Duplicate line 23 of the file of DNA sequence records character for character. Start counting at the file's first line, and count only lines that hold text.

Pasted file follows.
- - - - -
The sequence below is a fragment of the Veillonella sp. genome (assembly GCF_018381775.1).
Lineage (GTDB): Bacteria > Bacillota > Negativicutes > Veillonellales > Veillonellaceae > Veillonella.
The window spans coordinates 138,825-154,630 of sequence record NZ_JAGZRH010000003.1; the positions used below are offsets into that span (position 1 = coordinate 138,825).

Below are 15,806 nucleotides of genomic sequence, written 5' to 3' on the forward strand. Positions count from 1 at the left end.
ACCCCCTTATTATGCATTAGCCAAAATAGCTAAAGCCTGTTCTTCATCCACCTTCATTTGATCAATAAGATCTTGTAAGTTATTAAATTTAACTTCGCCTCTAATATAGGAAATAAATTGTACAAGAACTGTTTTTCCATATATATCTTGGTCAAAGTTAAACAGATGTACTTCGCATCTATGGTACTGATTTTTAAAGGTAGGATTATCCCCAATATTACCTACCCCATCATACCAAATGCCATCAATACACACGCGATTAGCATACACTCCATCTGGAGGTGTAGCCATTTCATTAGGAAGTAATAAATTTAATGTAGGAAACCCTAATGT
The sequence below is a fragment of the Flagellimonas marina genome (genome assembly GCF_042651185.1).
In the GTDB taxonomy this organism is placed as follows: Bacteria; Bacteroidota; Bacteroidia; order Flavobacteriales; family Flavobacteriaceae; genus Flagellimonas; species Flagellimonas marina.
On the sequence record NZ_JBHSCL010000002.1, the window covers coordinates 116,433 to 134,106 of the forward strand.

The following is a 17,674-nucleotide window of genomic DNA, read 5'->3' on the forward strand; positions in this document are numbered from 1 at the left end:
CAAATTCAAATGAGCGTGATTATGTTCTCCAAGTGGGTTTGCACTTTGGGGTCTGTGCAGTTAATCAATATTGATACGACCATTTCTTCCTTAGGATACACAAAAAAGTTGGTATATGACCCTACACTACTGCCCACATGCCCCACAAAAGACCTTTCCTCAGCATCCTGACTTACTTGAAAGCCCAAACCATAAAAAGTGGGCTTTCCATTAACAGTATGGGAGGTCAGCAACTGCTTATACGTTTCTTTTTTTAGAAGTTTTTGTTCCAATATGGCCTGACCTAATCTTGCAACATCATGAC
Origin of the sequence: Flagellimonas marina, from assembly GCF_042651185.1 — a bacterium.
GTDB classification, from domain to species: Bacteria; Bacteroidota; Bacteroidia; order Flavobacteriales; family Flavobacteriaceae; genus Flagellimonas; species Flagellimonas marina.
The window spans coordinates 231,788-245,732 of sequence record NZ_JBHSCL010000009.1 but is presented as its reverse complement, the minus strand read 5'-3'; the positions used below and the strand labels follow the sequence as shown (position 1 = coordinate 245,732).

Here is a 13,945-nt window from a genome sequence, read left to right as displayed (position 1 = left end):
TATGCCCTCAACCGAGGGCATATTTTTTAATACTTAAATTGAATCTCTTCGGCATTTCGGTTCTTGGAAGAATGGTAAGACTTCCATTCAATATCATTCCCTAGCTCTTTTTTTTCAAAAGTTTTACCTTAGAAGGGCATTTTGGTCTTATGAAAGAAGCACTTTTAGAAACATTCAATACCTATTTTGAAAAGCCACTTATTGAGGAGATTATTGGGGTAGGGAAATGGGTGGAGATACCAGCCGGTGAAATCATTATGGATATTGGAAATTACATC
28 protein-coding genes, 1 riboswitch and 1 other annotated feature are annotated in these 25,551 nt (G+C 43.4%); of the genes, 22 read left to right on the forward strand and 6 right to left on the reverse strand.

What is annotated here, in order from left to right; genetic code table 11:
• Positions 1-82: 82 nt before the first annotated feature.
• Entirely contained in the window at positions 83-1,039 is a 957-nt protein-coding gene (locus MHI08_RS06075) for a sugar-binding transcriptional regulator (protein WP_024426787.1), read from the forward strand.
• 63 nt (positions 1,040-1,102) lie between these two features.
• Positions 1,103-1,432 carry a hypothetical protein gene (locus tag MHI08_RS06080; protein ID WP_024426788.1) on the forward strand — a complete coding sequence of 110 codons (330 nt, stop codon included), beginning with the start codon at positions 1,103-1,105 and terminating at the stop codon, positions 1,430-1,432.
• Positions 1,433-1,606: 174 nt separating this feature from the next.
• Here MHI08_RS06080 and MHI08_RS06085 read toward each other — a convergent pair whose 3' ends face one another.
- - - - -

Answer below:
• Here MHI08_RS06080 and MHI08_RS06085 read toward each other — a convergent pair whose 3' ends face one another.